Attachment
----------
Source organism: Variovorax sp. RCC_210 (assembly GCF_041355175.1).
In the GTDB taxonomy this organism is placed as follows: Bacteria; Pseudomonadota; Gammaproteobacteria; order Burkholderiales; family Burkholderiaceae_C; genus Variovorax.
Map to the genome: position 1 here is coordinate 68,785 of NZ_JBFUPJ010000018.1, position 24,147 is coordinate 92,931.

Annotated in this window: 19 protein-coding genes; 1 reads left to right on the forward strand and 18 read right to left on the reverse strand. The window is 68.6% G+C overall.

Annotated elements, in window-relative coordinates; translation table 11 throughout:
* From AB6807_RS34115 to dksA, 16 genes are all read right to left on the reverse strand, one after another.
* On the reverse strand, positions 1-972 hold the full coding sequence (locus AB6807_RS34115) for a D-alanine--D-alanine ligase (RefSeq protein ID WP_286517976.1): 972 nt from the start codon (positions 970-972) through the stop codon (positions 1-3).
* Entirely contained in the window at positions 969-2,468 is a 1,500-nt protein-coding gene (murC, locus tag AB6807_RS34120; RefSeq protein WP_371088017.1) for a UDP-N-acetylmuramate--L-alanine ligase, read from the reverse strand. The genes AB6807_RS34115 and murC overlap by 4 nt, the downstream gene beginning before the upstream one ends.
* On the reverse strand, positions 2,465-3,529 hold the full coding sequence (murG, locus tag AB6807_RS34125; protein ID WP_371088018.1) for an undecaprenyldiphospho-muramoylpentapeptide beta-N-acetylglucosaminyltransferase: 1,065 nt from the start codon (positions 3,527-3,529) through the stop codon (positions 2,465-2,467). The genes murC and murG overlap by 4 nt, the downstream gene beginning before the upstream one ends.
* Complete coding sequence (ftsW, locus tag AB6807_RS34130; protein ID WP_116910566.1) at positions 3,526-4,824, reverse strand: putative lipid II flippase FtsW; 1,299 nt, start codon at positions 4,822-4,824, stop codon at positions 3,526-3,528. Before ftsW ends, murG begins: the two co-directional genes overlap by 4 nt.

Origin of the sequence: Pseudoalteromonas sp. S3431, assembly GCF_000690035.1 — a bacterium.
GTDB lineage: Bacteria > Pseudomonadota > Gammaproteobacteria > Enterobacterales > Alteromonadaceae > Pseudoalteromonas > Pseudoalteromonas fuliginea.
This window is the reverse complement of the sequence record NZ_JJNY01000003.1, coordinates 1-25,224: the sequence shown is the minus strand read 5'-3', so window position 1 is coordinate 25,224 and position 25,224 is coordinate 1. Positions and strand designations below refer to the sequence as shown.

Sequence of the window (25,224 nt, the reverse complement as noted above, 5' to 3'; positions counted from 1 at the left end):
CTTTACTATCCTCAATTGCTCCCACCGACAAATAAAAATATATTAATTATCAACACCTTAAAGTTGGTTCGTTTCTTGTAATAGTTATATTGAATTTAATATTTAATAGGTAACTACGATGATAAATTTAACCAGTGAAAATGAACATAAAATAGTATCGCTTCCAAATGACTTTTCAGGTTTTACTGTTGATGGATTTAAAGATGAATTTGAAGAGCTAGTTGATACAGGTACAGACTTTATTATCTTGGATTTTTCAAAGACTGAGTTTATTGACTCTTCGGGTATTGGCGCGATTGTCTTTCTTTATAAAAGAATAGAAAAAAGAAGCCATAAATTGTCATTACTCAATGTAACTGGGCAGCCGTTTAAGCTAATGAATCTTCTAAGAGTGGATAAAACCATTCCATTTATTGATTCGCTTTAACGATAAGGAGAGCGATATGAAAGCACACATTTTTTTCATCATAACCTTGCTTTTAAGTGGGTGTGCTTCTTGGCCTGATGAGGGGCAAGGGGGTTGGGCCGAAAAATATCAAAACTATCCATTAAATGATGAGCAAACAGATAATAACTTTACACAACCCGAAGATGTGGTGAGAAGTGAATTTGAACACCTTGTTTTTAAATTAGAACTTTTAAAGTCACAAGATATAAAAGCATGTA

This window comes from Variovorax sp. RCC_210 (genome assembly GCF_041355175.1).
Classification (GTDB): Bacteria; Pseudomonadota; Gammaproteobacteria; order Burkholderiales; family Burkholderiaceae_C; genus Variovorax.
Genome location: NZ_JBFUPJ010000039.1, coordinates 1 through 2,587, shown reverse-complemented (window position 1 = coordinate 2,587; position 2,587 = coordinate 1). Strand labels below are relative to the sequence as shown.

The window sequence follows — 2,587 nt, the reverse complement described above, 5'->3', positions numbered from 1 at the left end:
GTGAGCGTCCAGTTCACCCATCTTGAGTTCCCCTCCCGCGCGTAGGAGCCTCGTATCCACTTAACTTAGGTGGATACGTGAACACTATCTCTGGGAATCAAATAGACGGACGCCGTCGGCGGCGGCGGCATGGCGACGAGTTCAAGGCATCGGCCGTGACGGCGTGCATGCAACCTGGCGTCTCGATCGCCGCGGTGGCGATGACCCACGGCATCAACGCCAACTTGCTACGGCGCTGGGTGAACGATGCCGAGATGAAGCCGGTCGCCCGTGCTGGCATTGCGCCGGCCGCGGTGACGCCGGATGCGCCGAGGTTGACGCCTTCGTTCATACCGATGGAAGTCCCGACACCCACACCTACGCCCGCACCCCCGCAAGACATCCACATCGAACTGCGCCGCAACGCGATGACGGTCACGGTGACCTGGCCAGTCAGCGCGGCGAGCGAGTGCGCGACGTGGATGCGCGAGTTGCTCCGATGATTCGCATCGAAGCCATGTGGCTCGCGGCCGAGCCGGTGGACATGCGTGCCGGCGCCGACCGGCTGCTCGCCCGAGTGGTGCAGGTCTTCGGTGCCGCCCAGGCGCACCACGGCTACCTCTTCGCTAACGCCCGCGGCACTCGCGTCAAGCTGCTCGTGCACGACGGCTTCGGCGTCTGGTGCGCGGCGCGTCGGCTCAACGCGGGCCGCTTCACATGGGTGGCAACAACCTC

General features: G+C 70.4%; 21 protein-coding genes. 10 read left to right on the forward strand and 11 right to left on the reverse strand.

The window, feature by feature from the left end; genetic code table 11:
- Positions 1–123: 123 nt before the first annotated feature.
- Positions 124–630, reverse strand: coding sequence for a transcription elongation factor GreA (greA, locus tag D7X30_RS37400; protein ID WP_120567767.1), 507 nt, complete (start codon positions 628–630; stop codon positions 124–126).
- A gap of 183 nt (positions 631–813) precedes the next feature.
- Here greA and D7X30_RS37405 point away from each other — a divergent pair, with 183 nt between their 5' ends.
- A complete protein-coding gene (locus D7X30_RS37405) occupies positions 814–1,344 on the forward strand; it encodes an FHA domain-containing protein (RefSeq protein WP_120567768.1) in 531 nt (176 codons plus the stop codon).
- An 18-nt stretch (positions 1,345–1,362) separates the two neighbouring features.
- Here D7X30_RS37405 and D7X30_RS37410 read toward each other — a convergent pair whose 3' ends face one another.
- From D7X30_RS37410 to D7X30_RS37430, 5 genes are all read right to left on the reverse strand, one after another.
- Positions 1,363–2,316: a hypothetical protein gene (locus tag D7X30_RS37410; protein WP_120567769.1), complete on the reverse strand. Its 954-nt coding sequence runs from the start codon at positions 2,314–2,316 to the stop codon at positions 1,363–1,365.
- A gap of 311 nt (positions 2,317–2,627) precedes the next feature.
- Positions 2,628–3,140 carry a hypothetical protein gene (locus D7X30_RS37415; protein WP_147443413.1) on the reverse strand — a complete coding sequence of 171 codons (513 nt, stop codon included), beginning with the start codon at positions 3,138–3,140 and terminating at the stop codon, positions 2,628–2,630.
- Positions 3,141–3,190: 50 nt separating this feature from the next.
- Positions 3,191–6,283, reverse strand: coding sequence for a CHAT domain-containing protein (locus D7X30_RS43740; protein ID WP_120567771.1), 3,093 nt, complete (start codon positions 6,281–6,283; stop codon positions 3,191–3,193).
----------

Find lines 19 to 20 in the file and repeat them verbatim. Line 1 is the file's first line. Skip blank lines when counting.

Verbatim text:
The window sequence follows — 2,587 nt, the reverse complement described above, 5'->3', positions numbered from 1 at the left end:
GTGAGCGTCCAGTTCACCCATCTTGAGTTCCCCTCCCGCGCGTAGGAGCCTCGTATCCACTTAACTTAGGTGGATACGTGAACACTATCTCTGGGAATCAAATAGACGGACGCCGTCGGCGGCGGCGGCATGGCGACGAGTTCAAGGCATCGGCCGTGACGGCGTGCATGCAACCTGGCGTCTCGATCGCCGCGGTGGCGATGACCCACGGCATCAACGCCAACTTGCTACGGCGCTGGGTGAACGATGCCGAGATGAAGCCGGTCGCCCGTGCTGGCATTGCGCCGGCCGCGGTGACGCCGGATGCGCCGAGGTTGACGCCTTCGTTCATACCGATGGAAGTCCCGACACCCACACCTACGCCCGCACCCCCGCAAGACATCCACATCGAACTGCGCCGCAACGCGATGACGGTCACGGTGACCTGGCCAGTCAGCGCGGCGAGCGAGTGCGCGACGTGGATGCGCGAGTTGCTCCGATGATTCGCATCGAAGCCATGTGGCTCGCGGCCGAGCCGGTGGACATGCGTGCCGGCGCCGACCGGCTGCTCGCCCGAGTGGTGCAGGTCTTCGGTGCCGCCCAGGCGCACCACGGCTACCTCTTCGCTAACGCCCGCGGCACTCGCGTCAAGCTGCTCGTGCACGACGGCTTCGGCGTCTGGTGCGCGGCGCGTCGGCTCAACGCGGGCCGCTTCACATGGGTGGCAACAACCTC